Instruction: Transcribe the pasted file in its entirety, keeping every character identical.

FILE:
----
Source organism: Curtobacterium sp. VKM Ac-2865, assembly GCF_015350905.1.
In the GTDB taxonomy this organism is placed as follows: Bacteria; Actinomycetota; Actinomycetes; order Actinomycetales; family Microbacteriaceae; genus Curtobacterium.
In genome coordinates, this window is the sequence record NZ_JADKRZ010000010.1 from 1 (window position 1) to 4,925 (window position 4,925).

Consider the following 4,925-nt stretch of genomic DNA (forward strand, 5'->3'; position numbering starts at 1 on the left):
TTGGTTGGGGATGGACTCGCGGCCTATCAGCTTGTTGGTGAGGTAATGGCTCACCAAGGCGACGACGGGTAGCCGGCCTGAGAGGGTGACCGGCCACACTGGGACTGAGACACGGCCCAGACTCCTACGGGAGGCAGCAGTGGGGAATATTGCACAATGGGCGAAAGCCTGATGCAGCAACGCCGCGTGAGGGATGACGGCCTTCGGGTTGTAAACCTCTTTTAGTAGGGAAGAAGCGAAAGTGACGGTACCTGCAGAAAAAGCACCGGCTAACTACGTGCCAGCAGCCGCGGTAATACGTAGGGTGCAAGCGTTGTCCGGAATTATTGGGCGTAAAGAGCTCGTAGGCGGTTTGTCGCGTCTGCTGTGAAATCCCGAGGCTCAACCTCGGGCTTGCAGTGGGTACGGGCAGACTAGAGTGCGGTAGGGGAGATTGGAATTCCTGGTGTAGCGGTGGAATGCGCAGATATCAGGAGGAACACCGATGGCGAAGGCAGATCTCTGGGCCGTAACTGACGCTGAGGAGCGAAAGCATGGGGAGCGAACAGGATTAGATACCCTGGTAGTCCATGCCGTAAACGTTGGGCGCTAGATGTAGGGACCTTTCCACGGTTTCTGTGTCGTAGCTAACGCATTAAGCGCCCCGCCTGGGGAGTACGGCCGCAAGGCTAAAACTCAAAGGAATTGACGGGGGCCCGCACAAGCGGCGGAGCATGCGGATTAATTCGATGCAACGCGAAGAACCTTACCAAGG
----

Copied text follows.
Source organism: Curtobacterium sp. VKM Ac-2865, assembly GCF_015350905.1.
In the GTDB taxonomy this organism is placed as follows: Bacteria; Actinomycetota; Actinomycetes; order Actinomycetales; family Microbacteriaceae; genus Curtobacterium.
In genome coordinates, this window is the sequence record NZ_JADKRZ010000010.1 from 1 (window position 1) to 4,925 (window position 4,925).

Consider the following 4,925-nt stretch of genomic DNA (forward strand, 5'->3'; position numbering starts at 1 on the left):
TTGGTTGGGGATGGACTCGCGGCCTATCAGCTTGTTGGTGAGGTAATGGCTCACCAAGGCGACGACGGGTAGCCGGCCTGAGAGGGTGACCGGCCACACTGGGACTGAGACACGGCCCAGACTCCTACGGGAGGCAGCAGTGGGGAATATTGCACAATGGGCGAAAGCCTGATGCAGCAACGCCGCGTGAGGGATGACGGCCTTCGGGTTGTAAACCTCTTTTAGTAGGGAAGAAGCGAAAGTGACGGTACCTGCAGAAAAAGCACCGGCTAACTACGTGCCAGCAGCCGCGGTAATACGTAGGGTGCAAGCGTTGTCCGGAATTATTGGGCGTAAAGAGCTCGTAGGCGGTTTGTCGCGTCTGCTGTGAAATCCCGAGGCTCAACCTCGGGCTTGCAGTGGGTACGGGCAGACTAGAGTGCGGTAGGGGAGATTGGAATTCCTGGTGTAGCGGTGGAATGCGCAGATATCAGGAGGAACACCGATGGCGAAGGCAGATCTCTGGGCCGTAACTGACGCTGAGGAGCGAAAGCATGGGGAGCGAACAGGATTAGATACCCTGGTAGTCCATGCCGTAAACGTTGGGCGCTAGATGTAGGGACCTTTCCACGGTTTCTGTGTCGTAGCTAACGCATTAAGCGCCCCGCCTGGGGAGTACGGCCGCAAGGCTAAAACTCAAAGGAATTGACGGGGGCCCGCACAAGCGGCGGAGCATGCGGATTAATTCGATGCAACGCGAAGAACCTTACCAAGG